Wednesday, December 21, 2016

Perfecting the Chicken Breast on the Grill

Dave Chupp is a respected Nappanee, Indiana, business owner who leads a dog breeding operation and takes pride in puppies that are healthy and well-loved. A barbecue enthusiast, Dave Chupp particularly enjoys grilling ribeye steaks, baby back ribs, and chicken. 

One of the most difficult types of meat to get right on the grill, chicken breast features uneven dimensions that mean that cooking the center properly can often result in the thinner sides becoming overcooked. One solution to this problem involves evening out the thickness through the use of a meat pounder or rolling pin, with a thickness of three-quarters of an inch ideal. 

Another vital aspect of preparation involves brining the chicken breast, as immersion in the salty solution enhances the meat’s ability to retain moisture. Thirty minutes of soaking in brine is generally enough, which conveniently corresponds roughly with the time needed to get the coals going.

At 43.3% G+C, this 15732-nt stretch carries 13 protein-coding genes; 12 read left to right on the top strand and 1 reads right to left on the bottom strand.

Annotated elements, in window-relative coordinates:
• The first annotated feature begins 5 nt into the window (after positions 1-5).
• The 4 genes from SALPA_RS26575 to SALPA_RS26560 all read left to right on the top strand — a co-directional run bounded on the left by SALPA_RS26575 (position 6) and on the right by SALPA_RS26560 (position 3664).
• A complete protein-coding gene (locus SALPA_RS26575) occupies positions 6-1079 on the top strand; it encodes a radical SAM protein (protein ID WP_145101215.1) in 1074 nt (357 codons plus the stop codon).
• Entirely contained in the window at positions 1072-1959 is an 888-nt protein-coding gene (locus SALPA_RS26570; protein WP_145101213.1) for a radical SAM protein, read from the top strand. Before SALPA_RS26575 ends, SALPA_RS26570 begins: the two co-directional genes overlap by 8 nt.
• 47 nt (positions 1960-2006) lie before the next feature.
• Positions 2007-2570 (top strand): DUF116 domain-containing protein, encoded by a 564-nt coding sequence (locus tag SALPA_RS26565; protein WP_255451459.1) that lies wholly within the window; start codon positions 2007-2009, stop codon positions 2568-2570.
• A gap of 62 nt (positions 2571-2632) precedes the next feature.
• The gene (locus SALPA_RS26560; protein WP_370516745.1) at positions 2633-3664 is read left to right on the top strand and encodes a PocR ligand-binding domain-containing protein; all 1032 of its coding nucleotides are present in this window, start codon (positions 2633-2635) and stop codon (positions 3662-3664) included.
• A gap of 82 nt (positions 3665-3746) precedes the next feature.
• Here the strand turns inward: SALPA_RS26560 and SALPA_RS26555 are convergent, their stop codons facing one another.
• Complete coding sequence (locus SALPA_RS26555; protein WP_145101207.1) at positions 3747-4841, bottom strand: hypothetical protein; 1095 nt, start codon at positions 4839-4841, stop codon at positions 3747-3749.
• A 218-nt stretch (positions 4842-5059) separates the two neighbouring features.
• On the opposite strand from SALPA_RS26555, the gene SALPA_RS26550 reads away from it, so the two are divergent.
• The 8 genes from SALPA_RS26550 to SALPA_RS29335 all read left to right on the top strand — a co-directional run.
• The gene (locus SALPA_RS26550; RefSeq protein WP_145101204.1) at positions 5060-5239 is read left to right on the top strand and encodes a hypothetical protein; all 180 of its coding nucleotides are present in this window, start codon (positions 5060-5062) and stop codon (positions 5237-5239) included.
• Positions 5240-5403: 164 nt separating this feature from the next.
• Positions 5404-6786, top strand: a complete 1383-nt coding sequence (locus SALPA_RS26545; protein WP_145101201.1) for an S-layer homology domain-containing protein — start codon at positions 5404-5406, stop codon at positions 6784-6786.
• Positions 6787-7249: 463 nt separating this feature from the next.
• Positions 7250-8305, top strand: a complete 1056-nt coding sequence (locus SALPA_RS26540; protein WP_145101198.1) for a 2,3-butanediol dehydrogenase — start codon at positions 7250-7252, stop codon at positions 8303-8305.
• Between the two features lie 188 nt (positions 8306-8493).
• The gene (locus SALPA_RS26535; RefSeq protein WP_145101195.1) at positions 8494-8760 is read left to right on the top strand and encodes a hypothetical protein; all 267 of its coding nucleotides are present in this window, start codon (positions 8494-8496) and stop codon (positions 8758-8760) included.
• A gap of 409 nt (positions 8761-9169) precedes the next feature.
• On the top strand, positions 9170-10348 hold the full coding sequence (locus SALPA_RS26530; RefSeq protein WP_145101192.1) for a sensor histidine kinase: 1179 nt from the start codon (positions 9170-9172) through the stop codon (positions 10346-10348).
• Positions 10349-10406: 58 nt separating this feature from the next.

Maintaining the right temperature is another key to juicy and tender meat, with a medium-high heat of approximately 400 degrees Fahrenheit ideal. Cooking a few minutes on each side is typically long enough to create a nice crisp surface, while ensuring that the breast meat inside is fully cooked but still moist.

Friday, December 9, 2016

Michigan Wolverines Defense Ranked First after Rutgers Blow-Out

When Dave Chupp of Nappanee, Indiana is not managing his dog-breeding business, he spends his time watching college sports. Dave Chupp’s favorite teams are the University of Michigan’s basketball, hockey, and football teams.